ICTs enable companies in developing countries to become internationally competitive, as well as becoming more integrated into the global production system. New information and communication technologies (ICTs) have made supply chain integration inevitable allowing for speed and complexity in SCM (Moodley, 2001). Taylor and Murphy (2004) argue that attention should be changed from "ICT as an end in itself towards ICT as a means to an end". This approach will allow companies to recognize business opportunities and create business value and high revenue. Information and Communication Technology provides powerful tools that allow organizations to improve supply chain performance significantly, through enhanced process efficiency and integration (Cagliano et al., 2005).

The internet and SCM

Cooper et al. (1997) investigated the concept of E-SCM processes by identifying a set of topics related to the SCM processes such as; CRM, customer service management, demand management, e-fulfillment, e-procurement, manufacturing flow management, product development and commercialization, and reverse logistics. Gime´nez and Lourenc¸o (2008) identified the major issues around the impact of the internet on SCM, using a classification scheme and developing a framework based on the idea that SCM is the management of supply chain processes. They focused on the impact of the internet on the supply chain processes by adding some other topics to the classification of Cooper et al. (1997), such as supply chain relationships, planning and optimization tools and information flows, industry structure, competitive challenge and Impact of the internet on performance.

advance-innovations-thoughts-framework-e-SCM

Figure 4: A framework for e-SCM, based on Gime nez and Lourenc¸o (2008).

E-SCM in SMEs

Characteristics of SMEs

SMEs are of huge importance for the economies of many countries (Haug et al. 2011). "SMEs are major economic players and a potent source of national, regional and local economic growth." (Taylor and Murphy, 2004)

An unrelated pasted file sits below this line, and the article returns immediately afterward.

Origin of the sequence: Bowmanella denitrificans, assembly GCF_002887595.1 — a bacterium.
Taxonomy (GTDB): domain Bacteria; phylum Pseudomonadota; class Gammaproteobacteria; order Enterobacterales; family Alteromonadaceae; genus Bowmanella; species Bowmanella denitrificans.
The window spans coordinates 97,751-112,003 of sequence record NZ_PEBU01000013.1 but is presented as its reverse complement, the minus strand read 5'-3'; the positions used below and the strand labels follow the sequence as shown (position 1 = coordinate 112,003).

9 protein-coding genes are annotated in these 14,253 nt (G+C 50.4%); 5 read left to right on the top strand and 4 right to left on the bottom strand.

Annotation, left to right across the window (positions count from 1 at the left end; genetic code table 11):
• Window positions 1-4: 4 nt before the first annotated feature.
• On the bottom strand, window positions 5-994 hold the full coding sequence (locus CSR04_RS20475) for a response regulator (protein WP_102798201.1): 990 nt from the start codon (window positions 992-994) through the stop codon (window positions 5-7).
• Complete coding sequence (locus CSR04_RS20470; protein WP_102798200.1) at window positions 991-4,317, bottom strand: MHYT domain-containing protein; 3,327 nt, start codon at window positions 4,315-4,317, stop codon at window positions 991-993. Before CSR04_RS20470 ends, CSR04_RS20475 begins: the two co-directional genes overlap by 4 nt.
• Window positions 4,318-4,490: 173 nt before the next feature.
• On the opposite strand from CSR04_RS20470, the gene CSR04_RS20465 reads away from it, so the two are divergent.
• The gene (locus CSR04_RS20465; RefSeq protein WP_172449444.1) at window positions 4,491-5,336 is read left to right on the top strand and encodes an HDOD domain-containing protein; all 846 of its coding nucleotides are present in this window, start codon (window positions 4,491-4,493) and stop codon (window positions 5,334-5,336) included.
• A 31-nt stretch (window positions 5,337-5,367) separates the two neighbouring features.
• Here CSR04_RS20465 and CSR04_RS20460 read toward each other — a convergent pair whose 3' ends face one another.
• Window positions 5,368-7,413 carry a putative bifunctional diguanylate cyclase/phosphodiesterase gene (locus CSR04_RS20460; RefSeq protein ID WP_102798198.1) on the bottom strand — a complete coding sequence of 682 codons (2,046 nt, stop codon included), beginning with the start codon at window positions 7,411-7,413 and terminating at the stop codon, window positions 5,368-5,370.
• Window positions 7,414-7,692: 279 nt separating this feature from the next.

The Department for Business, Enterprise and Regulatory Reform (Great Britain, BERR 2009) uses the following definitions for small and medium sized companies:

•Small firm: 0-49 employees

•Medium firm: 50-249 employees

SMEs are a significant part of the developed economies throughout the world. In the European Union, for instance, SMEs represent more than half of all businesses, employing about 66% of all labor (UNIDO 2003). It is clearly important to distinguish SMEs’ inherent characteristics in order to consider aspects of SCM among them. From theoretical point of view, SMEs have certain advantages over large enterprises; for instance, they have the advantage of flexibility and are able to overcome governance problems more easily than large companies (McIntyre 2002).

The lack of financial resources of SMEs and the reluctance to invest in complicated IS are main barriers to the adoption of E-business technologies in SMEs (Love et al., 2001). SMEs inability to make huge investments in the area of e-business and knowledge management is a major problem in taking advantage of ICT. Moreover, most SMEs cannot afford to rely on outside consultants to make a knowledge transfer and efficient contribution to their business (Soriano et al., 2002). Many SMEs resists for the adoption of E-business, mainly due to high cost and reliance on their conventional business processes (Jun et al., 2000).

The most common form of technology used in SMEs is networked computers (Maguire et al., 2007). SMEs do not have enough knowledge about IT and E-business applications (Jutla et al., 1999; Riemenschneider & McKinney, 1999). Lack of computer literacy and knowledge regarding the benefits of IS application is another significant barrier to IS adoption in SMEs (Thong and Yap, cited in Ifinedo, 2011). Chircu and Kauffman (2000) argue that inability to acquire required knowledge and skill in new technologies, and lack of training and education are main obstacles to the successful adoption of information systems.